|10 Warning Signs of Alzheimer's
- Memory loss affects job skills.
- Difficulty performing familiar tasks such as cooking.
- Language difficulties.
- Disorientation to time and place.
- Personality changes.
- Poor judgment.
- Impaired abstract thinking (doing simple math or balance a checkbook).
- Misplacing things (putting keys in the trash, eyeglasses in the refrigerator, not being able to find a parked car).
- Rapid mood changes.
- Loss of interest in favorite activities like playing cards, socializing, cooking, etc.
Alzheimer’s disease, the most common cause of dementia, destroys brain cells. It causes memory loss and problems with thinking and behavior. It’s a progressive disease and is the seventh leading cause of death in the U.S. There is no cure, but Gundersen’s Memory Center can offer treatments to improve symptoms and help find services to make life easier for patients and their families.
Alzheimer’s disease typically begins with the person:
- Forgetting things, such as not paying bills or paying them twice
- Not being able to balance a checkbook
- Not cooking or eating regularly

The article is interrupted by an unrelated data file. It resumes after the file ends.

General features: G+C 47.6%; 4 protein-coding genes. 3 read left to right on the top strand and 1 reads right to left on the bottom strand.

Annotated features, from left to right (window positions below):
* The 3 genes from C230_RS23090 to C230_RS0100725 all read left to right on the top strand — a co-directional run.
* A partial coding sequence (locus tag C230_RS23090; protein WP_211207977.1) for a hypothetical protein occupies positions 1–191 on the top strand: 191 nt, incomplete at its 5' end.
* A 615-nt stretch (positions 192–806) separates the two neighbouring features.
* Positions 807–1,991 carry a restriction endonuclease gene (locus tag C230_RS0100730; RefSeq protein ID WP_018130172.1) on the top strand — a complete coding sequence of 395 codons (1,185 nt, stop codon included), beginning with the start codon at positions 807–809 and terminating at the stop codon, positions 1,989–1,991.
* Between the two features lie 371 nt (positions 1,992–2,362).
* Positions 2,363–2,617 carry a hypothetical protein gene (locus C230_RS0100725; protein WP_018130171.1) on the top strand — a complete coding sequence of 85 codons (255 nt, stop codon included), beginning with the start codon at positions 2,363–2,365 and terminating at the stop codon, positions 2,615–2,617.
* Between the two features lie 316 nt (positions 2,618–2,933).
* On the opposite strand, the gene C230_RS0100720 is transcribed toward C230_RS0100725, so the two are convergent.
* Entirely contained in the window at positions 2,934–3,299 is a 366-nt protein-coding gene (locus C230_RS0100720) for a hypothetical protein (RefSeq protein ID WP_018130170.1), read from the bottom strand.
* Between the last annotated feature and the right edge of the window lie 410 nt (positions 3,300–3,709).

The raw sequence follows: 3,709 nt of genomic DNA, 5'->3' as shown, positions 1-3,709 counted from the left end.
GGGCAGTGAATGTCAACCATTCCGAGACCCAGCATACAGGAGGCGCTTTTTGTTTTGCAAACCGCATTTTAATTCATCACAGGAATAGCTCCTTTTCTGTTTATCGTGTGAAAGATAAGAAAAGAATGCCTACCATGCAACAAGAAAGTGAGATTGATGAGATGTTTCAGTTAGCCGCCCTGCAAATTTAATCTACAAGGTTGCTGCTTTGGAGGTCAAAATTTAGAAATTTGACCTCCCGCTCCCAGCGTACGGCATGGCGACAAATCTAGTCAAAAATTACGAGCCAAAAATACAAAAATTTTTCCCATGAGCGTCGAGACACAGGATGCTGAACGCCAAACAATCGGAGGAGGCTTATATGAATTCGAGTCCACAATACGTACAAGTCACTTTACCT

- Getting lost.
As the disease progresses, there are more noticeable memory problems, and skills are lost in other areas.
Medications can relieve symptoms of anxiety, irrational behavior, depression and sleep disturbance. The latest drugs slow memory loss, but there has been little success in treating the underlying disease.
Caring for a patient with Alzheimer’s disease can be very challenging. Families often need support to provide care for their loved ones. Gundersen’s Memory Center can help families find coordinated care. They will also help families connect with community resources such as advocacy and support groups, the Alzheimer’s Association, day care, and respite care.
Because the person with Alzheimer’s disease eventually loses the capability to make decisions, professionals in the Memory Center will discuss living wills, trusts, power of attorney, guardianship and other future needs with families.